Valuation with Less than Ideal Proof
April 14, 2020 § 5 Comments
If you’re looking for the most efficient way to drain your client of all credibility in financial proof, let him submit an 8.05 financial statement that only an idiot would accept as accurate.
When Michael and Lisa Dickinson were in trial over their divorce, Michael submitted a financial statement listing the value of their former residence as $500,000, unsupported by any other evidence. Lisa valued it at $126,170, supported by the tax collector’s bill and valuation. Neither party offered a professional appraisal. The chancellor found Lisa’s valuation more credible. Dissatisfied, Michael appealed.
In Dickinson v. Dickinson, decided March 31, 2020, the COA affirmed. Judge Tindell’s opinion:
¶25. Michael also argues that the chancellor erred in the valuation of the couple’s marital home. Michael concedes that neither he nor Lisa submitted formal appraisals of the home to the chancellor at trial. Rather, each party submitted their Rule 8.05 financial statements with their alleged valuations of the home. [Fn omitted] Michael submitted a $500,000 valuation of the home, which the chancellor found to be speculative and unsupported by any other evidence or documentation. Lisa submitted a valuation of $126,170 along with the Jackson County Tax Collector’s bill and valuation statement, issued on November 26, 2014, which also valued the home at $126,170. Based upon the limited evidence presented, the chancellor valued the home at $126,170 and awarded the home to Lisa.
¶26. Lisa argues that the chancellor appropriately valued the home based upon the limited available evidence, and she cites to Williams v. Williams, 264 So. 3d 722 (Miss. 2019), in support of her argument. In Williams, the Mississippi Supreme Court upheld a chancellor’s valuation of a couple’s marital property based upon limited evidence submitted by the parties. Id. at 728 (¶21). During the couple’s divorce proceedings, the wife submitted no evidence to the chancellor related to valuation other than her Rule 8.05 statement, while the husband did provide some documentation supporting his valuation of the marital property. Id. at (¶18). The chancellor ultimately valued the property based upon the husband’s documentation, which the wife appealed. Id. In upholding the chancellor’s valuation, the Supreme Court stated that it “refuse[d] to blame the chancellor for a party’s failure to present sufficient evidence of property value.” Id. at (¶20). The Supreme Court further held that “the chancellor’s duty is not to obtain appraisals of marital property.” Id. (citing Dunaway v. Dunaway, 749 So. 2d 1112, 1121 (Miss. Ct. App. 1999)). Where the parties present the chancellor with “less than ideal” proof, the Supreme Court held that the chancellor may rightfully use the available proof to arrive to the best conclusion possible. Id. at (¶21).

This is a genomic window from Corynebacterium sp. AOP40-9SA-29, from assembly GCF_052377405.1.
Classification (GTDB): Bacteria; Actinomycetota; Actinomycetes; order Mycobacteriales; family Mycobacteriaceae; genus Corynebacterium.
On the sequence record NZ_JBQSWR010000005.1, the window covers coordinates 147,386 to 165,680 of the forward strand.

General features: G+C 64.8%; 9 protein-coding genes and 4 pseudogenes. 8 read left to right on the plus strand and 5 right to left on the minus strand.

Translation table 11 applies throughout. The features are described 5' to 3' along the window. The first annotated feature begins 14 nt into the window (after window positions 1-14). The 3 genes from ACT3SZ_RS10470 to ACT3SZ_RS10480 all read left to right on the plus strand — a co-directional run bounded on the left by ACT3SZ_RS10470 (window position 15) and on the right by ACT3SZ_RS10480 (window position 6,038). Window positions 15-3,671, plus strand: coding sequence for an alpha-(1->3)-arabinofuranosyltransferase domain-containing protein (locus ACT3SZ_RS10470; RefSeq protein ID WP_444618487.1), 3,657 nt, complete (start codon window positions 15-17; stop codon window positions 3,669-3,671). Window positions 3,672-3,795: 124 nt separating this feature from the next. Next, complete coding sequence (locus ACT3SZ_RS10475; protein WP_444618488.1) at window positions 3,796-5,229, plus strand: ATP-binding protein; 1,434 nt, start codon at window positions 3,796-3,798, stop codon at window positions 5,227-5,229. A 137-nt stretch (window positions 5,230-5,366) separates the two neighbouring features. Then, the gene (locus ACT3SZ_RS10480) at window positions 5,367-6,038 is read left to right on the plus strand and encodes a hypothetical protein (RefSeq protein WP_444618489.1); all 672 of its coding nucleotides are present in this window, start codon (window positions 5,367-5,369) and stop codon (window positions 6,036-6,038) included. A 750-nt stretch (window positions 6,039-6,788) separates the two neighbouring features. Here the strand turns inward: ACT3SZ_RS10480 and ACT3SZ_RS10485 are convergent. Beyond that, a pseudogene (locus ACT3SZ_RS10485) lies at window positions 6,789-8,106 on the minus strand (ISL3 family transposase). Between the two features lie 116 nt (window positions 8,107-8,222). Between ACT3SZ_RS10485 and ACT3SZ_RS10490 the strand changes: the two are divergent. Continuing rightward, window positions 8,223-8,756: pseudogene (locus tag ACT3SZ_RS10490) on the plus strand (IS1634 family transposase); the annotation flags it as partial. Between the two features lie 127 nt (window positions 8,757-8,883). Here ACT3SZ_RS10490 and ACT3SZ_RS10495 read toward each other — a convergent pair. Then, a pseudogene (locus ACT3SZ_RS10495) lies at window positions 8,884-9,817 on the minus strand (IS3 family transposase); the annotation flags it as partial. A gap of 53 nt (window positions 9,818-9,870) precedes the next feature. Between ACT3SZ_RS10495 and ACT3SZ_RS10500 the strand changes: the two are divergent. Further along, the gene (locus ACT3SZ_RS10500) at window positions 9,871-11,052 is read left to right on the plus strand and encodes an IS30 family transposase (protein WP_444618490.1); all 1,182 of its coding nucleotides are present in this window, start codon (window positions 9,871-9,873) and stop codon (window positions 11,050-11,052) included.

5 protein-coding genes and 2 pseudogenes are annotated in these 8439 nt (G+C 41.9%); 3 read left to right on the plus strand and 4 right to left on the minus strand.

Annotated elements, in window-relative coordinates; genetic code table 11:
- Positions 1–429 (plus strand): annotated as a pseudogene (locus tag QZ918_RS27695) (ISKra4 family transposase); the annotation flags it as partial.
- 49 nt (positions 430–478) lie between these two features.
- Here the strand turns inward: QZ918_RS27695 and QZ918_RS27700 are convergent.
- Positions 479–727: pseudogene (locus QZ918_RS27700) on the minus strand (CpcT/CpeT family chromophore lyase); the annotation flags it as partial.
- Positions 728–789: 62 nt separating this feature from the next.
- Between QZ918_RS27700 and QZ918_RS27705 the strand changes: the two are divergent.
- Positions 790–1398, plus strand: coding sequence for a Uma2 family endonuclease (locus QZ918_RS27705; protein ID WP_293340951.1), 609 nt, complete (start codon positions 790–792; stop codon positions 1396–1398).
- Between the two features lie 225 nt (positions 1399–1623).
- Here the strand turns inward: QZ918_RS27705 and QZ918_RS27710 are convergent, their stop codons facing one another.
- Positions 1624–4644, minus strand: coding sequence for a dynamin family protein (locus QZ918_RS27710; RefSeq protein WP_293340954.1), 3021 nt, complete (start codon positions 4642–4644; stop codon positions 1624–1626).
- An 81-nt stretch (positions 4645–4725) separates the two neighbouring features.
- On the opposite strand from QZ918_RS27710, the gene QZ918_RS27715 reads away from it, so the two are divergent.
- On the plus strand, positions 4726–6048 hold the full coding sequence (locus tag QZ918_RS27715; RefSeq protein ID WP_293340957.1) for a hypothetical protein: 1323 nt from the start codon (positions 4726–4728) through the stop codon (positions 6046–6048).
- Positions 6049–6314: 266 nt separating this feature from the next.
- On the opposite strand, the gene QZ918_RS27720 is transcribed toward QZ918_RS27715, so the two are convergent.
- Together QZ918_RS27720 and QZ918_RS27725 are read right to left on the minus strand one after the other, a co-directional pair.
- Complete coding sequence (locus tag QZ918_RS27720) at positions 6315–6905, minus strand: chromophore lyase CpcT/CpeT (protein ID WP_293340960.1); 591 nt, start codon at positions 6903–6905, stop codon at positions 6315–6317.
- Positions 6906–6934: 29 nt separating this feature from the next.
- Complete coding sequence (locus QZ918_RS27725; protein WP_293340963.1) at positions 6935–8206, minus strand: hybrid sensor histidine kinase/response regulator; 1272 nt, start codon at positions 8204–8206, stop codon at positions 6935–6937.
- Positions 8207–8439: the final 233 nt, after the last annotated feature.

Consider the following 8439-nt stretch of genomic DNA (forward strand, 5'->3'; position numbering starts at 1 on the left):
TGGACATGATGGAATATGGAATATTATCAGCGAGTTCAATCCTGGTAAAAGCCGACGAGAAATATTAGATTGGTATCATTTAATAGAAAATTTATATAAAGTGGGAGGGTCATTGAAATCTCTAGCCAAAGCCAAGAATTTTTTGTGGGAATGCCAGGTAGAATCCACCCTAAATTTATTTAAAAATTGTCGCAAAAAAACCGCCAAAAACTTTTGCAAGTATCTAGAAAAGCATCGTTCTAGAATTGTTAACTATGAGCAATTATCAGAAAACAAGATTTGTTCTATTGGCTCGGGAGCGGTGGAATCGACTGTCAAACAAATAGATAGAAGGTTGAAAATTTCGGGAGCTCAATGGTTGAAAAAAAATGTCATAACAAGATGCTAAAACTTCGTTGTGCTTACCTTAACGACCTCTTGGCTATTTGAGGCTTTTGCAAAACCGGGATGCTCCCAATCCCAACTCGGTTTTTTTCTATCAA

¶27. Here, the chancellor found Michael’s $500,000 valuation to be speculative and unsupported by any evidence, other than his Rule 8.05 financial statement. While Lisa also failed to submit an appraisal at trial, the chancellor found that her $126,170 valuation matched the Jackson County Tax Collector’s bill and valuation. Again, we cannot fault the chancellor for the parties’ lack of evidence. As such, we also cannot say that the chancellor
committed manifest error by using the best information available to value the marital home.
- A common and ridiculous practice is for parties to assign high values to items they agree for the other to have, and low values to items that they want for themselves. In one case I had where the parties agreed that the husband would have ownership of a riding lawnmower, the wife valued it at $18,000, and the husband valued it at $200. There was no testimony that it was either gold-plated or rusted out, so I settled somewhere in the lower extremity of that range. The case was affirmed on appeal, so I guess I did something right.
- I think it’s malpractice if you don’t go over your client’s 8.05 in advance of trial and challenge the figures. You need to ask, among others: how did you come up with this figure?; are you really spending $700 a month on gas and oil?; why is the spinet piano valued at $10,000? If you don’t get those kinds of things straightened out in your office, you are sending your client off like a sheep to the slaughter.
- On a related note, those of you who don’t work with your clients on their 8.05’s should know that it is painfully obvious that you neglected this aspect of client representation. Figures don’t add up. Some are almost illegible. One I saw actually had a dirty footprint on the front page. Another chancellor calls those “Parking Lot 8.05’s” because they look like they were hastily scrawled in the parking lot before entering the courthouse — and they probably were.